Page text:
After brutal inmate beating, protest planned at Ocala prison Saturday

Cheryl Weimar (photo courtesy of Ryan Andrews)

Former inmates and prisoner rights advocates are scheduled to gather on Saturday morning for a rally at Lowell Correctional Institution in Marion County, one of the largest female-only prisons in the country with a history of violence and abuse.

The event takes place just days after attorneys representing inmate Cheryl Weimar filed a lawsuit against the Florida Department of Corrections and four corrections officers at Lowell Correctional. The suit alleges that the guards attacked Weimer two weeks ago, causing life-threatening and permanent injuries, including a broken neck, and leaving her a quadriplegic.

The U.S. Department of Justice opened a federal civil rights investigation last summer into sexual abuse of inmates and other possible constitutional violations at Lowell Correctional.

Saturday’s protest rally will include former Lowell Correctional Institution inmates.

Jordyn Gilley-Nixon, 39, served from 2006 to 20013 at the prison for robbery with a deadly weapon (she went by the name of Jordyn Cahill at the time).  An Ocala resident, she charges that part of the problem at Lowell is a “good old boy system” that isn’t held accountable.

“It’s like a family in there that needs to be dismantled,” she told the Phoenix on Friday. “With the exception of emergency situations, these male officers do not need to be in direct daily contact with the female population. There needs to be an overhaul of who’s in charge.”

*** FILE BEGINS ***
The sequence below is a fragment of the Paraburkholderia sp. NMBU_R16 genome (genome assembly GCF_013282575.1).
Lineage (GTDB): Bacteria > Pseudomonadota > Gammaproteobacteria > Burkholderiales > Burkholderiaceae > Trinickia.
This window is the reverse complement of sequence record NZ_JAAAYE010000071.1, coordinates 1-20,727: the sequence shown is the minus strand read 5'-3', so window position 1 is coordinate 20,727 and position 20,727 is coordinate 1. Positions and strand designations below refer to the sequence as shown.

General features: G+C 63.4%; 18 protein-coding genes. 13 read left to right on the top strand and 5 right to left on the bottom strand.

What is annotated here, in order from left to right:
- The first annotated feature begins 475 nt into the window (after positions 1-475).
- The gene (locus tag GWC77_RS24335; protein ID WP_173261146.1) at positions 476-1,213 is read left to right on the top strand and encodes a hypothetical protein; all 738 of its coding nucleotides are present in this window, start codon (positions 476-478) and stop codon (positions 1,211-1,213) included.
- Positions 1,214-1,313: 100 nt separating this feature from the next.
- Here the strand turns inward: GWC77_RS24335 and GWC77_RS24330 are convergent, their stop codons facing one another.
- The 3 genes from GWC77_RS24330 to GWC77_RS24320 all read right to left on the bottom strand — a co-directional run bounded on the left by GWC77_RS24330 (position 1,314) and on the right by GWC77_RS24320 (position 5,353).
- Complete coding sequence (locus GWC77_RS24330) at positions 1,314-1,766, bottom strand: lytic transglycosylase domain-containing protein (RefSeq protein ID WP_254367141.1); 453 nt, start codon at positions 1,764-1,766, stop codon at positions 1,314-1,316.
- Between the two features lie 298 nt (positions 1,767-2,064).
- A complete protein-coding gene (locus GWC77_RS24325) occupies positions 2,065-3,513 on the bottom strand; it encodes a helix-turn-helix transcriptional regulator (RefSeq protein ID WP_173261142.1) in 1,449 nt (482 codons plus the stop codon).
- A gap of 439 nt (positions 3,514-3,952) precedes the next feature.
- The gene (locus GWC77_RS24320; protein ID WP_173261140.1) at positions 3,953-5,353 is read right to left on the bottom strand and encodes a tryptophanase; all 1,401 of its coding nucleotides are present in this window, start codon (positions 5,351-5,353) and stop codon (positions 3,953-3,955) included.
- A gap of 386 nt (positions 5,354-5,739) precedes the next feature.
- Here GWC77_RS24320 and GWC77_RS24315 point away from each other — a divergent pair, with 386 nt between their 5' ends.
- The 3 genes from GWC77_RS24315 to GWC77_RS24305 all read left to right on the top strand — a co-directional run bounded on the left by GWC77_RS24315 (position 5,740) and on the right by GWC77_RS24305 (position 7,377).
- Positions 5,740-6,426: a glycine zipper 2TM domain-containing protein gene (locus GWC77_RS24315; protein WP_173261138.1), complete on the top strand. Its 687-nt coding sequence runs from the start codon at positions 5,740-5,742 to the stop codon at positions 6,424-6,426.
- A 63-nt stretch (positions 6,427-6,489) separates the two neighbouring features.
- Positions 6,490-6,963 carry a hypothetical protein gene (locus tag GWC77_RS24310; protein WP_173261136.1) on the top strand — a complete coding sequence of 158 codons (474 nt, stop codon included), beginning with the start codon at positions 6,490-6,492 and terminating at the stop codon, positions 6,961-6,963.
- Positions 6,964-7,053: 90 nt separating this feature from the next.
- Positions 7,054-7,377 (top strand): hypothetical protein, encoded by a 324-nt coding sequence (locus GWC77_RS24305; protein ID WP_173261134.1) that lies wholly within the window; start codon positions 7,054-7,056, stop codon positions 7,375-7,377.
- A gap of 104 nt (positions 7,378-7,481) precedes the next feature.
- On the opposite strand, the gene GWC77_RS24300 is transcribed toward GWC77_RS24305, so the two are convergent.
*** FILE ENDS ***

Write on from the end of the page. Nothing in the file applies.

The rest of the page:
That may be difficult to change. The low salaries for corrections officers makes it hard for the Department of Corrections to recruit and retain qualified candidates to serve in the prison system. The attrition rate is nearly at 36 percent, which  Corrections Secretary Mark Inch says no institution can sustain. (Statewide, the Corrections Department had about 3,000 vacant positions, Inch told the Phoenix last month).

Gilley-Nixon says her top suggestion for lawmakers and state officials hoping to improve the prison is to equip corrections officers with video cameras.

At another prison, Lake Correctional Institute near Clermont, it was an inmate’s  surreptitiously recorded video that revealed a group of corrections officers brutally attacking an inmate in July. After the video was smuggled out and released online, three guards were fired and arrested.

The protest is scheduled to take place Saturday from 10 a.m. to 2 p.m. at Lowell Correctional Institution, 11120 NW Gainesville Rd. in Ocala.


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